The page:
A federal watchdog has sent the U.S. Secret Service a formal warning that its overworking of employees is jeopardizing security, citing the discovery that two Secret Service officers were asleep at their posts, the Washington Post reports. The inspector general who oversees the Secret Service issued a management alert, a formal designation that indicates investigators have found a problem so urgent or sweeping that it requires swift attention from senior management. “This alert describes officer safety issues that may pose an immediate or potential danger to U.S. Secret Service officers and those whom they protect,” the inspector general said. “We are concerned that the Secret Service's staffing and scheduling process does not ensure that officers receive adequate breaks while on duty and time off between shifts.”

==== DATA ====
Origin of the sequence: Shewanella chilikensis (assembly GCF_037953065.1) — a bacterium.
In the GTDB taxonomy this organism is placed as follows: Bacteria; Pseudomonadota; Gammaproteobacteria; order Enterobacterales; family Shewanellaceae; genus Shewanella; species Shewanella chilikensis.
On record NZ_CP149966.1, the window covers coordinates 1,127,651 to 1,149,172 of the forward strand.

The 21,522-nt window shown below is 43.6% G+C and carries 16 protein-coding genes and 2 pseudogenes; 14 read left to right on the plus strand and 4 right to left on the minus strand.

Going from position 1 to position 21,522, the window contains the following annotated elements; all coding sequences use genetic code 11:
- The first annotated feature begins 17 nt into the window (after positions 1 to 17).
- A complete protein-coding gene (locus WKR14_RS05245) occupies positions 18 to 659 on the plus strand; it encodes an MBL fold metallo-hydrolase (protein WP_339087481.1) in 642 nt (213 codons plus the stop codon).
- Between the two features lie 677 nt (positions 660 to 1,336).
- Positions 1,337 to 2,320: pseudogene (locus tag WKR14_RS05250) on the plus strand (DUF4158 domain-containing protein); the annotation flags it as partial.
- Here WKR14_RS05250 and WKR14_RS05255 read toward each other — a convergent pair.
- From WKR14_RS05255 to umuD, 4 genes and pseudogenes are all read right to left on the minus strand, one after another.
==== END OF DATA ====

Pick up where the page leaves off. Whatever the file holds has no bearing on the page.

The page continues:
The management alert stems from a routine check at facilities protected by the Secret Service, officials said. After radio failures when a fence-jumper got inside the White House in September 2014, auditors of the Department of Homeland Security's Office of Inspector General rode to various sites with Secret Service staff. They found one officer at an embassy post and another stationed at the White House complex who appeared to be asleep on duty. Secret Service leaders strenuously objected to Inspector General John Roth's conclusions that these incidents show a broader problem in the agency's work schedules. A Secret Service spokesman said the evidence shows an overtaxing work schedule was not the reason for the two employees' lack of alertness. In one case, the officer told investigators that cold medicine he took that day had made him drowsy. The other officer ostensibly had a very full work schedule on paper, but a large chunk of that was sitting and sleeping while flying back in a military transport plane from President Obama's trip to Kenya.